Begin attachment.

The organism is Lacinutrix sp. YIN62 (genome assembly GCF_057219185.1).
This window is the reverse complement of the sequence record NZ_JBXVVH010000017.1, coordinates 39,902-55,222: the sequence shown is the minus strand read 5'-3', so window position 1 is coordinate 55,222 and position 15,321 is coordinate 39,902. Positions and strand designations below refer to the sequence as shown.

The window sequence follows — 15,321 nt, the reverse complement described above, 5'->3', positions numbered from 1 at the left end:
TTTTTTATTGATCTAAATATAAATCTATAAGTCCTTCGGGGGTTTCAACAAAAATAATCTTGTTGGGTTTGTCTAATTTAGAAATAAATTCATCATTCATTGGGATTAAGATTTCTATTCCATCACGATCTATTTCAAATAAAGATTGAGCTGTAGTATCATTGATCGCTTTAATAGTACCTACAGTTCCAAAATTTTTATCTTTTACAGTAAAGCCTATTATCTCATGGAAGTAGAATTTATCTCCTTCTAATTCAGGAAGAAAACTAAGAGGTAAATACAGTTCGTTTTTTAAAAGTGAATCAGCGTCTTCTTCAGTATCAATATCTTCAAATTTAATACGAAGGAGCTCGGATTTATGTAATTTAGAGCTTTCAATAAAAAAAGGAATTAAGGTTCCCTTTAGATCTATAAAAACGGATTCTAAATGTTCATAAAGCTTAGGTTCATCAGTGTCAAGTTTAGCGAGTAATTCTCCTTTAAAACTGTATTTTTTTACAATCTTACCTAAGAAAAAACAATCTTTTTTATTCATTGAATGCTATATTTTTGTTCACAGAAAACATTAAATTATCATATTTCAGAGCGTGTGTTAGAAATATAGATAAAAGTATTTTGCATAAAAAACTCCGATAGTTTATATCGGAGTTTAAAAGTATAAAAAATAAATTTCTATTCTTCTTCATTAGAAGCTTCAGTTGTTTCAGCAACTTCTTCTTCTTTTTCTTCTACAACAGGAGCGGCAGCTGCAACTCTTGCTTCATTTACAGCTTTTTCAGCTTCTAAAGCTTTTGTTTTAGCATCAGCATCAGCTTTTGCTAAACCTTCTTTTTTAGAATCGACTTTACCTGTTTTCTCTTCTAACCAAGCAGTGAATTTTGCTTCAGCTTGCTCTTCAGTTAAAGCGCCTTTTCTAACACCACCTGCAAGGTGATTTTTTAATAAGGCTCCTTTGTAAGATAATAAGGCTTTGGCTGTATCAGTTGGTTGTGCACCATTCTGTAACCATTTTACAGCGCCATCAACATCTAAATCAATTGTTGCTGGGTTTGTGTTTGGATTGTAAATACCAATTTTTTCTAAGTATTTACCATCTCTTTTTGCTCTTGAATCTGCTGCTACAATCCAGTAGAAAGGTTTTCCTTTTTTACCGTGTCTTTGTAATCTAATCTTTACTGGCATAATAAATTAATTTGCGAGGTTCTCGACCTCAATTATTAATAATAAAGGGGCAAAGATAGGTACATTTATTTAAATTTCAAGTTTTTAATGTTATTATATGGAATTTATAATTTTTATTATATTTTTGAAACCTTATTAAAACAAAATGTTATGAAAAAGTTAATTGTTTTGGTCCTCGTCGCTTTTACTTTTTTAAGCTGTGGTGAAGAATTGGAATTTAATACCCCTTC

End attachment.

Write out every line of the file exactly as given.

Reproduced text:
The organism is Lacinutrix sp. YIN62 (genome assembly GCF_057219185.1).
This window is the reverse complement of the sequence record NZ_JBXVVH010000017.1, coordinates 39,902-55,222: the sequence shown is the minus strand read 5'-3', so window position 1 is coordinate 55,222 and position 15,321 is coordinate 39,902. Positions and strand designations below refer to the sequence as shown.

The window sequence follows — 15,321 nt, the reverse complement described above, 5'->3', positions numbered from 1 at the left end:
TTTTTTATTGATCTAAATATAAATCTATAAGTCCTTCGGGGGTTTCAACAAAAATAATCTTGTTGGGTTTGTCTAATTTAGAAATAAATTCATCATTCATTGGGATTAAGATTTCTATTCCATCACGATCTATTTCAAATAAAGATTGAGCTGTAGTATCATTGATCGCTTTAATAGTACCTACAGTTCCAAAATTTTTATCTTTTACAGTAAAGCCTATTATCTCATGGAAGTAGAATTTATCTCCTTCTAATTCAGGAAGAAAACTAAGAGGTAAATACAGTTCGTTTTTTAAAAGTGAATCAGCGTCTTCTTCAGTATCAATATCTTCAAATTTAATACGAAGGAGCTCGGATTTATGTAATTTAGAGCTTTCAATAAAAAAAGGAATTAAGGTTCCCTTTAGATCTATAAAAACGGATTCTAAATGTTCATAAAGCTTAGGTTCATCAGTGTCAAGTTTAGCGAGTAATTCTCCTTTAAAACTGTATTTTTTTACAATCTTACCTAAGAAAAAACAATCTTTTTTATTCATTGAATGCTATATTTTTGTTCACAGAAAACATTAAATTATCATATTTCAGAGCGTGTGTTAGAAATATAGATAAAAGTATTTTGCATAAAAAACTCCGATAGTTTATATCGGAGTTTAAAAGTATAAAAAATAAATTTCTATTCTTCTTCATTAGAAGCTTCAGTTGTTTCAGCAACTTCTTCTTCTTTTTCTTCTACAACAGGAGCGGCAGCTGCAACTCTTGCTTCATTTACAGCTTTTTCAGCTTCTAAAGCTTTTGTTTTAGCATCAGCATCAGCTTTTGCTAAACCTTCTTTTTTAGAATCGACTTTACCTGTTTTCTCTTCTAACCAAGCAGTGAATTTTGCTTCAGCTTGCTCTTCAGTTAAAGCGCCTTTTCTAACACCACCTGCAAGGTGATTTTTTAATAAGGCTCCTTTGTAAGATAATAAGGCTTTGGCTGTATCAGTTGGTTGTGCACCATTCTGTAACCATTTTACAGCGCCATCAACATCTAAATCAATTGTTGCTGGGTTTGTGTTTGGATTGTAAATACCAATTTTTTCTAAGTATTTACCATCTCTTTTTGCTCTTGAATCTGCTGCTACAATCCAGTAGAAAGGTTTTCCTTTTTTACCGTGTCTTTGTAATCTAATCTTTACTGGCATAATAAATTAATTTGCGAGGTTCTCGACCTCAATTATTAATAATAAAGGGGCAAAGATAGGTACATTTATTTAAATTTCAAGTTTTTAATGTTATTATATGGAATTTATAATTTTTATTATATTTTTGAAACCTTATTAAAACAAAATGTTATGAAAAAGTTAATTGTTTTGGTCCTCGTCGCTTTTACTTTTTTAAGCTGTGGTGAAGAATTGGAATTTAATACCCCTTC